Your browser is old and is not supported. Upgrade for better security.
Wefunder Blog

New feature update: Annual Report Generator

on Mar 23 2018

What is an annual report?

To launch a crowdfunding campaign, founders file a Form C with the SEC. This Form C discloses everything there is to know about a company, but unfortunately is written in legalese incomprehensible to the majority of us. This is problematic because founders need to prepare it and investors need to review it in order to decide whether or not to invest (more on this in a bit). After the campaign, founders are required to file an updated version of the Form C every year — this is the annual report. The point being that things change rapidly in a business, and the SEC and investors should know about these changes.

(It's been a bit): We're not a fan of legalese here. Our mission is all about democratization so making the Form C approachable was important to us. We created tools to help generate Form Cs, and we've now created a tool to generate annual reports. Next, we're going to change the way Form Cs are shown to investors altogether (more on this much later).

Which companies need to file an annual report?

The reporting requirements are:

  • File one annual report if you have fewer than 300 shareholders
  • File three annual reports if you have more than 300 shareholders but less than $10 million in assets
  • File every year if assets are greater than $10 million (lucky you)
  • None required if your company is dissolved or liquidated, or if you repurchased all issued shares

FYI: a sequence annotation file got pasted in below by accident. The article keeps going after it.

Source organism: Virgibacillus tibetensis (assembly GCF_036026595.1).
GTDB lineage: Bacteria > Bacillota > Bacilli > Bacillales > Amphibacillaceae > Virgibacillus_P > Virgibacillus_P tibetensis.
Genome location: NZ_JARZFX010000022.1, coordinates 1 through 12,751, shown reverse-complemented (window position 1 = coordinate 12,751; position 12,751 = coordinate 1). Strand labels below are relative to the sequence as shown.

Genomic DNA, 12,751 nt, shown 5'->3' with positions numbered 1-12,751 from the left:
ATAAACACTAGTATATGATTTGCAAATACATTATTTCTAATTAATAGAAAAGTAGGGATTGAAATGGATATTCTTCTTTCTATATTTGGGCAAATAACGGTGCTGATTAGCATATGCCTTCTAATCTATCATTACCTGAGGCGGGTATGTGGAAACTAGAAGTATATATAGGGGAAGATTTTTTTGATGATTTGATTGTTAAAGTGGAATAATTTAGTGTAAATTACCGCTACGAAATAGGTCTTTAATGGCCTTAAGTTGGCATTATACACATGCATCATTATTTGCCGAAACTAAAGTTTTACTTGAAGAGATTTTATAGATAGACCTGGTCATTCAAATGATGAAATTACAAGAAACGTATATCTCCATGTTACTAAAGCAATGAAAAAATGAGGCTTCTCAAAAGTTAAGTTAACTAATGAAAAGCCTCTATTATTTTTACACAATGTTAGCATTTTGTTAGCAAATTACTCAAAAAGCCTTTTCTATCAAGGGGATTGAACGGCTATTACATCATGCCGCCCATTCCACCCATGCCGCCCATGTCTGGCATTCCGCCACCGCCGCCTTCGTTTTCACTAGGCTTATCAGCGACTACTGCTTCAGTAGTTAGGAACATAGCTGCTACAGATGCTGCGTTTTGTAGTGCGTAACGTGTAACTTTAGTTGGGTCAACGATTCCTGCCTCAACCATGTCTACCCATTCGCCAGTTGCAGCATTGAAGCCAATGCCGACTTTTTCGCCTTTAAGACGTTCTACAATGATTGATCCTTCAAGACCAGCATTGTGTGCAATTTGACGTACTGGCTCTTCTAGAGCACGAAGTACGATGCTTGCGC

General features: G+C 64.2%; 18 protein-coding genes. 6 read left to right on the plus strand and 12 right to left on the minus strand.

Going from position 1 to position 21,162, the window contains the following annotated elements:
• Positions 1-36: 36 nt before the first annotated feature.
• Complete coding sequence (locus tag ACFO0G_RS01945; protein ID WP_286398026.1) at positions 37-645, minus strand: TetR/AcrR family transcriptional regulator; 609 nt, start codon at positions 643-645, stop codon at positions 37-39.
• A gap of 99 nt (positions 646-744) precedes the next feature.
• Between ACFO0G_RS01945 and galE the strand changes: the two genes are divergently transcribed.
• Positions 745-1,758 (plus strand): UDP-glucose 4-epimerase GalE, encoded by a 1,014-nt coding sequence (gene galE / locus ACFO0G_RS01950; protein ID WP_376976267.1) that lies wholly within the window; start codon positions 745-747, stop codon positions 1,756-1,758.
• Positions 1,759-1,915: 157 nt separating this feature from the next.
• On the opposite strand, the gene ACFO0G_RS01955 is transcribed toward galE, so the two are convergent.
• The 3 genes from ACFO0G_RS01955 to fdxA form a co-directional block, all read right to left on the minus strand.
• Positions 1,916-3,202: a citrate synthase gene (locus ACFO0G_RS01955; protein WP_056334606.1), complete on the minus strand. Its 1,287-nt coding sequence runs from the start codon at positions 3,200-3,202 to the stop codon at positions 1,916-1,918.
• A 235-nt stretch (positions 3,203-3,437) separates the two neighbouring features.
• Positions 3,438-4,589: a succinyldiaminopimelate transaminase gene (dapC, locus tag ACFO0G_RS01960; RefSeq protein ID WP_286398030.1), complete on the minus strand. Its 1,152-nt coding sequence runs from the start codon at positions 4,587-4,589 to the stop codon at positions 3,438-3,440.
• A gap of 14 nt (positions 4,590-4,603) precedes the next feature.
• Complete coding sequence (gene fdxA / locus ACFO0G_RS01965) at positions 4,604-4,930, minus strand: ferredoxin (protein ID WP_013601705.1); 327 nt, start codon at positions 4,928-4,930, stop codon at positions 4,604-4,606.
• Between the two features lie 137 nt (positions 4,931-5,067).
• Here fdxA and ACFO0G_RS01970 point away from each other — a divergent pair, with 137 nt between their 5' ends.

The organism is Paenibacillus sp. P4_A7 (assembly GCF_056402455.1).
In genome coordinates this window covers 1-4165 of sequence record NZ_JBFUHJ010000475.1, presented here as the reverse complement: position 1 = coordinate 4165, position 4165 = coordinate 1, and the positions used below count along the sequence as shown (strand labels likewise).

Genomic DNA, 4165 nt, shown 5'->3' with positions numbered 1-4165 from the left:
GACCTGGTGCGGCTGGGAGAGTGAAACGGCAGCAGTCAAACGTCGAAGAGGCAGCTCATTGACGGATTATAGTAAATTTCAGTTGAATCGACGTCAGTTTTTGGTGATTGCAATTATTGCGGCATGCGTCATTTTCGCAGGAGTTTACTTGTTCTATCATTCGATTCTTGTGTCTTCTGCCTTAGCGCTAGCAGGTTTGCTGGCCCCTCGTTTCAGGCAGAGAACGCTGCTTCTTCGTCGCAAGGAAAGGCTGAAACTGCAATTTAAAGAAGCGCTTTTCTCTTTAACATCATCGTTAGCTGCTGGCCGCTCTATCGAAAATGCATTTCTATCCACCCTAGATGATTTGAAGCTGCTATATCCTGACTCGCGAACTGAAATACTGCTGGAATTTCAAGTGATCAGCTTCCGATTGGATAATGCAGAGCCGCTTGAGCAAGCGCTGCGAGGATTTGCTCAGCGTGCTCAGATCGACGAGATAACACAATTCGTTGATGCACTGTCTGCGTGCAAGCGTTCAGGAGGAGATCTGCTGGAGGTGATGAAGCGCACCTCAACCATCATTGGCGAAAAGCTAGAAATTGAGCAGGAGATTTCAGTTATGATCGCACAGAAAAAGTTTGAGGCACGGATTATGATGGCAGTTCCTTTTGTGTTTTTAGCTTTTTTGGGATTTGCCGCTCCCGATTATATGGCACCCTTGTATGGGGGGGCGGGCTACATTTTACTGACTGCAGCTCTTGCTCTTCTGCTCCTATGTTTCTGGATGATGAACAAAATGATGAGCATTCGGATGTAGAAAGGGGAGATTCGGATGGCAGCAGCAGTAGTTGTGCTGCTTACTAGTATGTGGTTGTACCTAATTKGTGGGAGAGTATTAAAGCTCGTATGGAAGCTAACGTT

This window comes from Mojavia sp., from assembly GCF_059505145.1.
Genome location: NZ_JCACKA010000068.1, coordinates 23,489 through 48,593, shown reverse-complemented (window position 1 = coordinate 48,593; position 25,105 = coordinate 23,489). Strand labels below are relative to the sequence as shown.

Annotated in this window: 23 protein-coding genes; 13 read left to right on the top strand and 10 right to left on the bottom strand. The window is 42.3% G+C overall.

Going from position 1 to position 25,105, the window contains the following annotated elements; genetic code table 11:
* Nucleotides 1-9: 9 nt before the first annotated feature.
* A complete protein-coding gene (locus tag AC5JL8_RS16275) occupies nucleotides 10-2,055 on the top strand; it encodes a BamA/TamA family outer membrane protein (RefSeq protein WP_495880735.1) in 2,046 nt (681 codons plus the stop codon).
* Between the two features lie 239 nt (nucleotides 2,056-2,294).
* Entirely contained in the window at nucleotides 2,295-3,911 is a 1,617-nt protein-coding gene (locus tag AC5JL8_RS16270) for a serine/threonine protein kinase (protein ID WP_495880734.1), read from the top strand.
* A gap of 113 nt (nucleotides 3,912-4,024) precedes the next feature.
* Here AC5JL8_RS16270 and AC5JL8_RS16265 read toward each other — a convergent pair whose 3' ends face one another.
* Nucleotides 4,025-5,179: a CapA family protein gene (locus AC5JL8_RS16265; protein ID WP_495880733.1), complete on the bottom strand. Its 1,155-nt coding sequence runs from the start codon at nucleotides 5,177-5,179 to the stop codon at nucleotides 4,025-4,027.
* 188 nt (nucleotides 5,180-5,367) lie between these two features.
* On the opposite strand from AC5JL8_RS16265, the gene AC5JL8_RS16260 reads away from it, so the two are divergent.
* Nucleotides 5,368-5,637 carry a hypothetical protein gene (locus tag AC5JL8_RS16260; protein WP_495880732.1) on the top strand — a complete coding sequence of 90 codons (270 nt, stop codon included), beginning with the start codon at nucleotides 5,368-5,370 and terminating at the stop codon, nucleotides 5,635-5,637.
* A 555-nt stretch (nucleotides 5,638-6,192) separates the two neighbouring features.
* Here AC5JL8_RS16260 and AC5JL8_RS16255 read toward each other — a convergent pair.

When does this happen?

Yearly, 120 days after the end of the company's fiscal year. Since fiscal years typically end on 12/31, that makes the effective due date 4/30 of every year. Our internal deadline is 4/20 to reserve sufficient time for actually filing these reports. Did I mention the SEC's website has hours? They're closed at 7pm and on weekends.

What needs to be updated?

Changes to the leadership team, additional fundraises, financial conditions, or other changes that could potentially affect investors. Most times though, not much will change other than updates to financial numbers, your past fundraises, and cap table.

How did we do this before?

By hand and trusty Excel docs! As you can imagine, it was terribly inefficient. So this year, we decided to create a tool for it.

What problems were we trying to solve?

  • We had no way for founders to provide the information needed
  • We had no way to collect and consolidate the information provided
  • Communication was largely based on email
  • Everything was tedious and life sucked.

Those of you who have not raised funding through us before probably don't know about the Disclosures Editor we created to help founders file Form Cs with the SEC. You provide all the information, hit a button, and we generate a Form C for you. We do rounds of reviews, but you are also welcome to make edits to the Form C until you are 100% happy. We then file the Form C with the SEC and voila, you are ready for fundraising.

The Annual Report Generator is largely modeled to follow the same format. Around a month before the annual reports are due, you'll be notified that it's that beautiful time of year again. You'll be linked to the Annual Report Generator to input the information. When you complete the fields to the best of your knowledge and without any glaring mistakes, we generate an annual report and file it with the SEC. Not so bad, right?

So show me this thing already!

Ok, ok. So here is what it looks like:from-slite


Let's break this down page by page!

Page 1: Welcome! (Nothing to do here)

What this is, why you need to do it, what you'll need, and a handy (and slightly guilt-inducing, hopefully) countdown to the due date.

from-slite


Page 2: General Info (10 second glance)

Company name, address, etc. All this should be filled out already, so all you need to do is double check everything.

from-slite


Page 3: Owners, Officers, & Directors (another side-eye glance)

You should have this portion filled out already. No changes? Great, you're done! Were there changes? Just add them in!

from-slite


Page 4: Past Raises (easy peasy)